The Telangana Rashtra Samiti, which has spearheaded the movement for a separate state in Andhra Pradesh, is furious over the Centre’s apparent backtracking over the issue.
In an interview with rediff.com’s Vicky Nanjappa, TRS general secretary Subhash Reddy states that the party is willing to give the government some time to resolve the issue, but will rest only after they “get their state back”.
What is the next course of action regarding the Telangana issue?
They (the Centre) want a consensus and we will do our best to give them one. We have convened a meeting of the Joint Action Committee. We will discuss this issue with various people and decide on the next course of action.
What will be the main focus of your discussion?
Fixing a time frame (to resolve the issue). It is important that the government tells us clearly by what time they will return Telangana to us.
How long are you ready to wait for a separate state?
The government will get a maximum of five to six weeks to start the process. The TRS will ask the government to commence the process in the next session of Parliament. We want them to discuss this matter seriously and not take us for a ride. The process has to start by then and there should be no flip-flop after that. By the time the next session of Parliament is convened, the government should have an action plan on the issue.
Both the state and the Union government have declared that there can be no Telangana without a consensus on the issue.
See, consensus is not the issue here at all. The state has been taken away from us and it should be returned. The voice of the people needs to be heard and everyone in the Telangana region wants their state back. Why isn’t anyone taking that into consideration?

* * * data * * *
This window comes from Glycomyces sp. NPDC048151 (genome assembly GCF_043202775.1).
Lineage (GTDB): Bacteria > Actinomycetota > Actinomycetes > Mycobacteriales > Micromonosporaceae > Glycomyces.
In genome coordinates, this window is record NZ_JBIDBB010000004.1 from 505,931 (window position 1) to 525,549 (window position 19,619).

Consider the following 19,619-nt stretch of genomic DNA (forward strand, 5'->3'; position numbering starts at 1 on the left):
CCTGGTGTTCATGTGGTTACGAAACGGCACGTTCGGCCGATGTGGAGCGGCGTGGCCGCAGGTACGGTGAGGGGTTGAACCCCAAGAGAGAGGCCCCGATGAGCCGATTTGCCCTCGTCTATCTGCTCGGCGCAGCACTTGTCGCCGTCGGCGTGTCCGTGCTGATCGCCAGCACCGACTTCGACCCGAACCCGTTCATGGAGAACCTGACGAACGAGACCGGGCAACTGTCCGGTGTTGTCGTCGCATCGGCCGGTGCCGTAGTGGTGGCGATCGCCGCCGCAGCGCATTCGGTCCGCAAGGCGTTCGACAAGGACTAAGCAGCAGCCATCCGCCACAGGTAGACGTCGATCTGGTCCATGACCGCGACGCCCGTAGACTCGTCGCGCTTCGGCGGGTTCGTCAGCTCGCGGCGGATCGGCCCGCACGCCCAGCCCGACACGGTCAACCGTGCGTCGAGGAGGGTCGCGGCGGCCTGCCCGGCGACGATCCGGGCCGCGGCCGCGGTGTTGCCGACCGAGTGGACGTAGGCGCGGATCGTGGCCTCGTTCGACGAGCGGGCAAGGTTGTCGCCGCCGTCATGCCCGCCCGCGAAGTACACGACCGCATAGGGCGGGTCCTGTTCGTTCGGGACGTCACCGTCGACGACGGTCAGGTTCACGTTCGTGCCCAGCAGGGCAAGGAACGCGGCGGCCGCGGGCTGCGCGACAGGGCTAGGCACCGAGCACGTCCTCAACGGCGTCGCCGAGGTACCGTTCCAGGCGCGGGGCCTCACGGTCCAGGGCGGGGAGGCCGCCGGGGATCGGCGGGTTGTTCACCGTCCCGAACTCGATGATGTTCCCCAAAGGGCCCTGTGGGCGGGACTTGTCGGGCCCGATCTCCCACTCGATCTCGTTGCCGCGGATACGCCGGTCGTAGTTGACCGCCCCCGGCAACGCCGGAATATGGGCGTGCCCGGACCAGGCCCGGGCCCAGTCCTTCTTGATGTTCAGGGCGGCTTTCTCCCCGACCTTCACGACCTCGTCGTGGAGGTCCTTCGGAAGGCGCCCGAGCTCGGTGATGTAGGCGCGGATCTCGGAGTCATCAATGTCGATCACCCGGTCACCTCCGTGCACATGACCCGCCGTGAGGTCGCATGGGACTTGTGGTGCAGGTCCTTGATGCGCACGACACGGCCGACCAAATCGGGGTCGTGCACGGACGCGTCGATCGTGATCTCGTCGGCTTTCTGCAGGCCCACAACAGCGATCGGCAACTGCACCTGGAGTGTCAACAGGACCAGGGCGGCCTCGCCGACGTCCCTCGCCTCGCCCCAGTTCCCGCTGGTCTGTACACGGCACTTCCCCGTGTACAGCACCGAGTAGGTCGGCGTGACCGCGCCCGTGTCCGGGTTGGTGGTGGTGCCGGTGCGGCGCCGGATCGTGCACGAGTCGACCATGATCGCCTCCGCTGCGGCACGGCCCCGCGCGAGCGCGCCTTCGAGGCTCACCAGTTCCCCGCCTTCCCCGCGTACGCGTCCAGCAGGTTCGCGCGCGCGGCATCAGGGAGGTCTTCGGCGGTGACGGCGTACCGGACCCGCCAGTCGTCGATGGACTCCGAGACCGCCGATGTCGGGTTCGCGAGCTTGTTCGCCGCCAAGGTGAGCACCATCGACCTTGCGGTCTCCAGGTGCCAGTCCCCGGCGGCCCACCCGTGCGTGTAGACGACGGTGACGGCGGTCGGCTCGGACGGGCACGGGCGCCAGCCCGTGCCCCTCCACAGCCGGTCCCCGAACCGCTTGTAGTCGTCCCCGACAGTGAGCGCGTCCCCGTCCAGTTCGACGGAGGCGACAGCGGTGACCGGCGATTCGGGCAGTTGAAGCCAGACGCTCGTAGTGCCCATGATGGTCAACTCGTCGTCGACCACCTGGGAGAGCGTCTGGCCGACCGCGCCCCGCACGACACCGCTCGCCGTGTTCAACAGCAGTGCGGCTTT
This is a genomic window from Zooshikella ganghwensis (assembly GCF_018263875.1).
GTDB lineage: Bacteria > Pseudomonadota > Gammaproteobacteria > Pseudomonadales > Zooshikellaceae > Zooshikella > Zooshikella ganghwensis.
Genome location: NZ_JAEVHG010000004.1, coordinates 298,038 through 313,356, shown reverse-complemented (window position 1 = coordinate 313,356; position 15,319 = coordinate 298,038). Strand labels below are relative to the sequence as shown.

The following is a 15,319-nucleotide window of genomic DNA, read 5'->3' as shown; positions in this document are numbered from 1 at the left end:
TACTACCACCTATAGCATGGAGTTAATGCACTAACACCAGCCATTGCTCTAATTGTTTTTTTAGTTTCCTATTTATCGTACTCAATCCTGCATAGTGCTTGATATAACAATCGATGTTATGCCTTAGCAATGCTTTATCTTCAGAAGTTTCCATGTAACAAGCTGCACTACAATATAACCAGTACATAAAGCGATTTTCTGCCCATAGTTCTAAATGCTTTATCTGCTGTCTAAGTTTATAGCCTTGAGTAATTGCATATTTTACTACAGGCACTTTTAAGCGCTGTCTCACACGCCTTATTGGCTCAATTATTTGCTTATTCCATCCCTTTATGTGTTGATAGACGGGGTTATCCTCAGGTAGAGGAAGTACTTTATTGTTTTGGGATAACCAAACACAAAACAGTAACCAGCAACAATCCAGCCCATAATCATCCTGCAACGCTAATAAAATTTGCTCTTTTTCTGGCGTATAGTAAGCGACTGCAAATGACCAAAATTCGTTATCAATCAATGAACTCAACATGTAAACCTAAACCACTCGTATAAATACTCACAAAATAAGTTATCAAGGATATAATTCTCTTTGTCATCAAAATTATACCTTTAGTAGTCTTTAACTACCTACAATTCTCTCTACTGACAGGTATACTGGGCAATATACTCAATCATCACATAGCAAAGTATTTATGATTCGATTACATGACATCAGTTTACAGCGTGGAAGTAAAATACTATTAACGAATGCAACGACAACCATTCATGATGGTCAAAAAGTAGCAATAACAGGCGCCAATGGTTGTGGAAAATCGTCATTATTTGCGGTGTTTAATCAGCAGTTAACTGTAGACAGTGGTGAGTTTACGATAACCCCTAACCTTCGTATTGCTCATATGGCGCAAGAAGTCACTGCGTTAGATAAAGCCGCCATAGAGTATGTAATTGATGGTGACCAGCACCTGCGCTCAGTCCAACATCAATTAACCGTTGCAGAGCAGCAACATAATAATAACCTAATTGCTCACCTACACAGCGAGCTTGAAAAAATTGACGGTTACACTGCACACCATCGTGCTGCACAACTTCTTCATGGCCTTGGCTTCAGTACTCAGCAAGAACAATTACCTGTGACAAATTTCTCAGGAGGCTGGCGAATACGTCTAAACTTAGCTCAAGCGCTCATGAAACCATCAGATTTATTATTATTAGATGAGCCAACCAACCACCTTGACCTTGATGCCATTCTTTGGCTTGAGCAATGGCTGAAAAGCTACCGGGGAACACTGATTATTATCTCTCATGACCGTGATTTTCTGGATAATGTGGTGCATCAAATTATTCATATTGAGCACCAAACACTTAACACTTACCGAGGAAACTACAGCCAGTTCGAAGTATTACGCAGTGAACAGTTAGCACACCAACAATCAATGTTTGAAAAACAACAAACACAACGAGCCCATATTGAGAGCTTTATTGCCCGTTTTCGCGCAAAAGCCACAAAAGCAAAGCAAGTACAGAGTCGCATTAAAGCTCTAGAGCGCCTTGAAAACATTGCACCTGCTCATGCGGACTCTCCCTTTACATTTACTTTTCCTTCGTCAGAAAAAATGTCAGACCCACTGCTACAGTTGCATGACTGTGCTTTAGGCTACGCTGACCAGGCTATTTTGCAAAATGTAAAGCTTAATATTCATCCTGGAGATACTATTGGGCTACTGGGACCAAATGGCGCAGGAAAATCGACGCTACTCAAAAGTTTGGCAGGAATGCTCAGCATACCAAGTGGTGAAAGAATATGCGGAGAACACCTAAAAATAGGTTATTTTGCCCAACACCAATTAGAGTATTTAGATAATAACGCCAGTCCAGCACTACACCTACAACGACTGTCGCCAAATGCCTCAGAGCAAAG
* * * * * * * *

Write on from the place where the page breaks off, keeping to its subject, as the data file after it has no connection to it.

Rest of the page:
Let the government appoint some educated people or form a committee under a Supreme Court judge and find out what the people want. In a democracy, the opinion of the people should be considered, not the opinion of the political parties.
Why do you think the political parties are creating a fuss over this issue?
The Telugu Desam Party chief (N Chandrababu Naidu) belongs to Andhra, (Praja Rajyam chief) Chiranjeevi belongs to coastal Andhra. Though the Congress chief (D Srinivas) belongs to Telangana, a majority of the party’s leaders seem to be opposed to it. It is sad that all these people are more concerned about their next political battle rather than the development of Telangana and the aspirations of the local people.
How do you think Chief Minister K Rosaiah handled the situation?
Very poorly. But that was expected since he belongs to coastal Andhra.
What is your take on the demand to make Hyderabad a Union territory?
This is not acceptable at all. How can an integral part of Telangana be shared or taken away? We will never accept this at any cost. Just give us our state back and end the matter.
Incidents of violence have repeatedly marred protests and agitations on this issue.
Our chief K Chandrasekhara Rao has said that there shall be no violence. What can we do if some politicians are stage-managing or sponsoring it? On Wednesday, when the home minister (P Chidambaram) made the statement (that the situation had altered and political parties are divided on Telangana), we had decided to protest peacefully. But then so many people came out on the roads and started protesting; all this was stage-managed to show the country that we are making a demand through violent means.
Our people did come out on the roads and protest in a peaceful manner, but then some anti-social elements joined in.
Why did the government turn a blind eye when we were seeking Telangana through peaceful means? We will continue to protest in a peaceful manner, but will not settle for anything less than a separate state.
Do you think that the government has betrayed you?
To a large extent, yes. The Government of India was serious about giving us a separate state. But then there was the influence of billionaire Congress members of Parliament, who have large-scale real estate interests in Hyderabad. They are the ones who made the government change its mind and hence it backed out at the last minute.